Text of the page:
What is BeOnRepeat.com

An easy, free to use service that loops Youtube videos on a infinite way. We just use public Youtube tools as documented on their website.

This site is not intended to harm or attack Youtube servers or intelectual property.

Also view count on Youtube website is not affected by looped content on this site.

Some say that meanwhile you read this lines, others loops Katy Perry clips to the infinite and further.

Please use with caution. Use speakers instead of headphones and always repeat carefully.

You want to know more? Send us an email to info@beonrepeat.com

Contact with us

Questions about YoutubeOnLoop.com? Site has been created acording to Youtube API, wich are free to use.

If you have any inquiry just send us an email to info@beonrepeat.com

We like you like it

Would you like to have even more fun? Join us on Facebook!

 

We like you like it even more

Hey!! So much repeat worth a share. Tell everyone you like our page!

Share with your friends

Copy and share this URL on Whatsapp, Telegram, Line, E-Mail...

Viking House: Full Bushcraft Shelter Build with Hand Tools | Vikings

0
00:00
We build a bushcraft viking house from the viking age using hand tools only. Inspired by vikings, who were very resourceful and created buildings using the natural materials they scavenged around them. We used simple hand tools such as axe, saw, auger, drawknife, bushcraft knife and other simple tools.
To begin with we cut cedar logs from trees that had been felled in the forest. We used an axe and saw to make log cabin notches and built the foundation of the viking house two logs high. We then used the hand auger to build the timber frame. This consisted of 3 large "A" frames. We burnt the ends of the logs in fire to evaporate any moisture and create a rot-proof layer of charred wood which will help to preserve the timber frame foundation when the poles are in the ground. We used a long cedar log as the ridge pole which sits on top of the a frame of the bushcraft shelter. The next stage was building a viking longpit or firepit. This we wanted to make as historically accurate as we could. So we dug a pit about 4 feet long and 2 feet wide. We lined the pit with large stones found in the nearby area. In order to reduce waste of any materials, we used the clay from the pit to secure the stones. We added water to the clay to make it easier to work with and we filled in the gaps between the stones. We then lit a small fire in the pit and let the clay dry out for a few days. At this point we realised we could make our job easier by building a diy saw horse. So we used the drawknife to remove bark from a log (helps to prevent rot). We used the auger to drill four holes for legs and then we made four wood pegs for the top of the saw horse. For the rafters we used more cedar logs and again burnt the ends. It is an ancient japanese technique to preserve wood which is called shou sugi ban.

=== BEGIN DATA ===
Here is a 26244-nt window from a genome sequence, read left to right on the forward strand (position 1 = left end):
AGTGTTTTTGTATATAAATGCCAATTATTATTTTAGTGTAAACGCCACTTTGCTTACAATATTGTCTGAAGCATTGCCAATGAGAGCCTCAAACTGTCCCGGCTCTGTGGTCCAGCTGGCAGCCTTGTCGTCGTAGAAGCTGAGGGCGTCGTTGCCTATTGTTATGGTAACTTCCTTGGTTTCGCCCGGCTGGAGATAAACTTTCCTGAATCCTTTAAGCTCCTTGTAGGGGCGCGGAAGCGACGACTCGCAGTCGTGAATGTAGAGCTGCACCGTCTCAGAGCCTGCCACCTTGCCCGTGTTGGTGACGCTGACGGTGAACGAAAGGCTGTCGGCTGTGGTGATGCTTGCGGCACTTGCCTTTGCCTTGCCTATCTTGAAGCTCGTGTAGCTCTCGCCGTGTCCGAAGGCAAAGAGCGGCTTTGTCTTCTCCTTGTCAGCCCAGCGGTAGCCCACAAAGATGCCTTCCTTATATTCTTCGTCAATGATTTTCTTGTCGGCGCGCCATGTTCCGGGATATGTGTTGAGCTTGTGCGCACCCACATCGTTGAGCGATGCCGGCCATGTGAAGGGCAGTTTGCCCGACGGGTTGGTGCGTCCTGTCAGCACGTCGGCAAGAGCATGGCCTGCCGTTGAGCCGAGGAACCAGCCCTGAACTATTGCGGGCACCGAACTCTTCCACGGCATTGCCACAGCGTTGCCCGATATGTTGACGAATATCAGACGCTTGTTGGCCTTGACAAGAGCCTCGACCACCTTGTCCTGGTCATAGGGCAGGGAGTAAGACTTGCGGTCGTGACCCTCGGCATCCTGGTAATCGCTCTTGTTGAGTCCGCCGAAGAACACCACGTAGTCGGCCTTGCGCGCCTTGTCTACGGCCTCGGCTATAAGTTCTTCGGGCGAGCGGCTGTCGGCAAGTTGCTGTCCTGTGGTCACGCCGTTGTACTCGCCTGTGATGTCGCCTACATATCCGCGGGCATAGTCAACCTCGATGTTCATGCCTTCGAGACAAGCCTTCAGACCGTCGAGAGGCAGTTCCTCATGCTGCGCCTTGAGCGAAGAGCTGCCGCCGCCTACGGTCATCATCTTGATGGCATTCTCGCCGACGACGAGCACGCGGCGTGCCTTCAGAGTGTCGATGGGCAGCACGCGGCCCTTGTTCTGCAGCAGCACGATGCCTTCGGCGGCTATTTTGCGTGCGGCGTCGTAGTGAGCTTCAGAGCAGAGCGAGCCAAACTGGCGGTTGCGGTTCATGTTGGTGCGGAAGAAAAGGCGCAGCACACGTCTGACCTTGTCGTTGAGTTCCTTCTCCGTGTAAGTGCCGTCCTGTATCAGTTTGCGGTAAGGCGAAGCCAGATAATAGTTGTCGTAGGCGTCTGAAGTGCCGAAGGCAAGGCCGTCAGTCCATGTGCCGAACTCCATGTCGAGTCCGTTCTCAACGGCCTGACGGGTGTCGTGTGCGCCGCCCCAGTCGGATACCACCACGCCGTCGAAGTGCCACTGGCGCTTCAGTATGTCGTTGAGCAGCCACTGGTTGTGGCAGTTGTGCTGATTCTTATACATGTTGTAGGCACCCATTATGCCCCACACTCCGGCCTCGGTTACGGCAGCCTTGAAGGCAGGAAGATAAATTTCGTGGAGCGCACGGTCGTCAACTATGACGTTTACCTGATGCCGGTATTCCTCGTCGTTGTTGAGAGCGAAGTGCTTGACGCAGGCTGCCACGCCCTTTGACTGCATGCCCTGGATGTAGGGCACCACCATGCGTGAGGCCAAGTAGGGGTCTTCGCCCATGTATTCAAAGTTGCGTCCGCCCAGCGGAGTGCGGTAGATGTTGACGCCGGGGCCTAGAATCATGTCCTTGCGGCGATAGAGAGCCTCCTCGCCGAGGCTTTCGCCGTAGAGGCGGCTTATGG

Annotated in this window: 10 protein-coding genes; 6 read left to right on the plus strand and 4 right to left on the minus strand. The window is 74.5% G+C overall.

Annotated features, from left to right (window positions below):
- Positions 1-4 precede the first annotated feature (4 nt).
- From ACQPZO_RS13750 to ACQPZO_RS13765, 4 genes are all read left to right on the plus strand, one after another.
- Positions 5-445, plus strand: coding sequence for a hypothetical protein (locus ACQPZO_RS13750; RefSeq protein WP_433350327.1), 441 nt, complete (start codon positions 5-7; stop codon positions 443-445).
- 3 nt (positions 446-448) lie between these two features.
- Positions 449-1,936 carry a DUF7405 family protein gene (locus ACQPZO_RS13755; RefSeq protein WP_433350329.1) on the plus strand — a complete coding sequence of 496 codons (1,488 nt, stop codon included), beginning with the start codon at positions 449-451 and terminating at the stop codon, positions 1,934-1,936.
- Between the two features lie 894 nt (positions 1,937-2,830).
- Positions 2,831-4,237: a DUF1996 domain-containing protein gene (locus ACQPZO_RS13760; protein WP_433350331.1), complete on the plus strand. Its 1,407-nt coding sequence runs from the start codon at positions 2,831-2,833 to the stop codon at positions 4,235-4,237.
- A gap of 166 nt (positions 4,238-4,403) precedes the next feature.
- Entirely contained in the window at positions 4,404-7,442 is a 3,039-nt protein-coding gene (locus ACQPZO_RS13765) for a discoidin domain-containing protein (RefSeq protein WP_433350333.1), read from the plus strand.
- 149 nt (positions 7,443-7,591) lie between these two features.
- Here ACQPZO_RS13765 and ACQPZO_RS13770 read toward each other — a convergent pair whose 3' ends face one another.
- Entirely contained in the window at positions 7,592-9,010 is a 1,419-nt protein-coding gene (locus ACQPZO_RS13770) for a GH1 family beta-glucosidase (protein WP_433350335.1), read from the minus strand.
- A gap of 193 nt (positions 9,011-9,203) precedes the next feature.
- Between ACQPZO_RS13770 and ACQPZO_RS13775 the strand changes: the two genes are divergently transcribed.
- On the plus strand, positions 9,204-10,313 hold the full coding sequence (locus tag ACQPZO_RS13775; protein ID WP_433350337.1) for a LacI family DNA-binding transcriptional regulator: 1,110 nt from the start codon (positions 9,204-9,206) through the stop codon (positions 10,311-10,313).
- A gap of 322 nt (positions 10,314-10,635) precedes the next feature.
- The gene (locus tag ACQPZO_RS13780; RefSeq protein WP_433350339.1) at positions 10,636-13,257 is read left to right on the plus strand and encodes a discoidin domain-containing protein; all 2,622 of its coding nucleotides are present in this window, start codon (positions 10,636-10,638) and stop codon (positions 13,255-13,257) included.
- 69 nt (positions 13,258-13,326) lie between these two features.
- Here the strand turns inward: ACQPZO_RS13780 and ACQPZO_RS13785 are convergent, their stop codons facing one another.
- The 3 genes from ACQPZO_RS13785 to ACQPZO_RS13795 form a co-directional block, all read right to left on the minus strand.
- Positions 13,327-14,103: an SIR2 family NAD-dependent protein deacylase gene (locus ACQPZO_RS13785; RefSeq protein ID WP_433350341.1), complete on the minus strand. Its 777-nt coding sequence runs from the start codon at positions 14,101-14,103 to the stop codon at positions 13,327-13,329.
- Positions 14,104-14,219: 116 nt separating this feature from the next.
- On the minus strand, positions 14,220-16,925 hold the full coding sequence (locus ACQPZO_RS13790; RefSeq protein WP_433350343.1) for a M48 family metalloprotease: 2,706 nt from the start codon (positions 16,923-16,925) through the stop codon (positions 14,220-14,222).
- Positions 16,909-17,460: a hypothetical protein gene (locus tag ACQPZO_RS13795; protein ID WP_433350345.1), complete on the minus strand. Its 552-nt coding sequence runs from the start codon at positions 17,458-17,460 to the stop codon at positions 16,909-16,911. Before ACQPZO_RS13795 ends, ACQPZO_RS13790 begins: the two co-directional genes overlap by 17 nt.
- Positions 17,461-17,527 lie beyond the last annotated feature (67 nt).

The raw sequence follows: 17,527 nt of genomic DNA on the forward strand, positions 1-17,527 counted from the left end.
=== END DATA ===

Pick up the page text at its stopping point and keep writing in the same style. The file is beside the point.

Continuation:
It was then finally time to build the roof of the house. For this, we peeled the bark off the cedar logs. We then put this on the rafters and secured it with some roofing tacks. We had to be fast when doing this, as the cedar bark shrinks and cracks when it dries. We put it on in layers like roof tiles. We built a wood ladder to get up high on the roof and secure the final bark layers.
Using an axe and bushcraft, we made some wooden wedges and split a few large cedar logs. We then hewed these logs and built a raised viking bed for the inside of the house. We also made some benches to sit near the fire. At the back of the viking house, we built a folding window and support arm so that we could let light into the house and also improve the airflow. We dug an air vent too, to allow more oxygen to get to the fire. To make the shelter more secure, we built a perimeter wall use cedar posts and hazel saplings (also known as wattle wall). To help further improve the airflow inside the shelter, we cut a hole in the roof and built a ridge cap or ridge vent to act like a chimney and let the smoke out. Overall this viking house took about 10 days to build. It was in winter, so we were restricted by daylight hours. This is not a historically correct viking house. Traditional viking houses were built with large timbers that were hewn from big logs. They had large gable ends almost like log cabins and the roof was made from wood shingles. Often they looked like viking longships or longboats and had many decorative viking features. In a viking longhouse, there would be enough room for many people and animals as well. But this was our take on it.
We have done a number of different camping overnight trips in this shelter. We have cooked meat over fire, had great viking feasts and spent many hours keeping warm around the firepit. I hope you enjoyed this vikings inspired bushcraft build. To watch the whole series of individual episodes (where we talk and explain what we are doing) then please follow links below.

VIKING HOUSE BUILD (Each Episode): https://www.youtube.com/playlist?list=PLxnadpeGdTxD9wUrrSUQojUgTowrFMJeg

Bushcraft Tools Channel: https://www.youtube.com/user/BUSHCRAFTFIRES
TA Fishing Channel: https://www.youtube.com/user/TAFishing

SAXON HOUSE BUILD: https://www.youtube.com/playlist?list=PLxnadpeGdTxAufXr4xYXLHazACE5zxnrt

GET TA OUTDOORS MERCHANDISE: https://taofficial.com
TA OUTDOORS PATCHES: https://www.taoutdoors.com/shop/

INSTAGRAM: https://www.instagram.com/taoutdoorofficial
FACEBOOK: https://www.facebook.com/totallyawesomeoutdoors
TWITTER: https://twitter.com/OutdoorsTa

#vikings #viking #vikinghouse #bushcraft

556 repeats
370 repeats
194 repeats
193 repeats
176 repeats
141 repeats
120 repeats
119 repeats
2159 repeats
1107 repeats
827 repeats
812 repeats
705 repeats
626 repeats
583 repeats
507 repeats
Recent activity